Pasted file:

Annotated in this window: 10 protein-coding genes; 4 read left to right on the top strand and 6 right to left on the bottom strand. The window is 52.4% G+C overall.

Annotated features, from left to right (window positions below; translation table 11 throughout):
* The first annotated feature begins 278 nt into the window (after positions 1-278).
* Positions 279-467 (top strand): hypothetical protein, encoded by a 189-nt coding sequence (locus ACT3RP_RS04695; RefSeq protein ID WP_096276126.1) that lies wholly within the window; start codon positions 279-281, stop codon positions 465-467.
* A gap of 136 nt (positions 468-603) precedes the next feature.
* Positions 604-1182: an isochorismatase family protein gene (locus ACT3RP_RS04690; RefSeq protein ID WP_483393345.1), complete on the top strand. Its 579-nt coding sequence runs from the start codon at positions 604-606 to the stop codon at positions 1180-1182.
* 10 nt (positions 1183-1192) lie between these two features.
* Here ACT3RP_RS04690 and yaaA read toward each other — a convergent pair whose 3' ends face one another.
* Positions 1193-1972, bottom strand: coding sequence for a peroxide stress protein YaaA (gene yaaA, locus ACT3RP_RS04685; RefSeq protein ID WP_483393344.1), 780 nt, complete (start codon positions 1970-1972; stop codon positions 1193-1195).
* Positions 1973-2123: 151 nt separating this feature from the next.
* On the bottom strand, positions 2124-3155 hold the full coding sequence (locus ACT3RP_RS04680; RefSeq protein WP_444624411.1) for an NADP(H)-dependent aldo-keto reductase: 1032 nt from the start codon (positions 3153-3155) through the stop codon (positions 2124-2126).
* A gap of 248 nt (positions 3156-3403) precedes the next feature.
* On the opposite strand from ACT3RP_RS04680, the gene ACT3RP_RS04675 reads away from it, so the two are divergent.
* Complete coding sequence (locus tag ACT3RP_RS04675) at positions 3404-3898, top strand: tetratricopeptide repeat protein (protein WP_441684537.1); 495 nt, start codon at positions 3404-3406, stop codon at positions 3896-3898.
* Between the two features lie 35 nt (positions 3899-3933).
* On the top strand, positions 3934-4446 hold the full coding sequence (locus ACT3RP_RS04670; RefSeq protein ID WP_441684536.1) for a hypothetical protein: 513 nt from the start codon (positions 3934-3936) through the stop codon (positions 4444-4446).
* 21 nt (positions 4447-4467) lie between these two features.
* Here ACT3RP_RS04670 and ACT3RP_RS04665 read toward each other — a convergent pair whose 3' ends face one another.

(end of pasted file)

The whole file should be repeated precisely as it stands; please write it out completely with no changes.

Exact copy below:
Annotated in this window: 10 protein-coding genes; 4 read left to right on the top strand and 6 right to left on the bottom strand. The window is 52.4% G+C overall.

Annotated features, from left to right (window positions below; translation table 11 throughout):
* The first annotated feature begins 278 nt into the window (after positions 1-278).
* Positions 279-467 (top strand): hypothetical protein, encoded by a 189-nt coding sequence (locus ACT3RP_RS04695; RefSeq protein ID WP_096276126.1) that lies wholly within the window; start codon positions 279-281, stop codon positions 465-467.
* A gap of 136 nt (positions 468-603) precedes the next feature.
* Positions 604-1182: an isochorismatase family protein gene (locus ACT3RP_RS04690; RefSeq protein ID WP_483393345.1), complete on the top strand. Its 579-nt coding sequence runs from the start codon at positions 604-606 to the stop codon at positions 1180-1182.
* 10 nt (positions 1183-1192) lie between these two features.
* Here ACT3RP_RS04690 and yaaA read toward each other — a convergent pair whose 3' ends face one another.
* Positions 1193-1972, bottom strand: coding sequence for a peroxide stress protein YaaA (gene yaaA, locus ACT3RP_RS04685; RefSeq protein ID WP_483393344.1), 780 nt, complete (start codon positions 1970-1972; stop codon positions 1193-1195).
* Positions 1973-2123: 151 nt separating this feature from the next.
* On the bottom strand, positions 2124-3155 hold the full coding sequence (locus ACT3RP_RS04680; RefSeq protein WP_444624411.1) for an NADP(H)-dependent aldo-keto reductase: 1032 nt from the start codon (positions 3153-3155) through the stop codon (positions 2124-2126).
* A gap of 248 nt (positions 3156-3403) precedes the next feature.
* On the opposite strand from ACT3RP_RS04680, the gene ACT3RP_RS04675 reads away from it, so the two are divergent.
* Complete coding sequence (locus tag ACT3RP_RS04675) at positions 3404-3898, top strand: tetratricopeptide repeat protein (protein WP_441684537.1); 495 nt, start codon at positions 3404-3406, stop codon at positions 3896-3898.
* Between the two features lie 35 nt (positions 3899-3933).
* On the top strand, positions 3934-4446 hold the full coding sequence (locus ACT3RP_RS04670; RefSeq protein ID WP_441684536.1) for a hypothetical protein: 513 nt from the start codon (positions 3934-3936) through the stop codon (positions 4444-4446).
* 21 nt (positions 4447-4467) lie between these two features.
* Here ACT3RP_RS04670 and ACT3RP_RS04665 read toward each other — a convergent pair whose 3' ends face one another.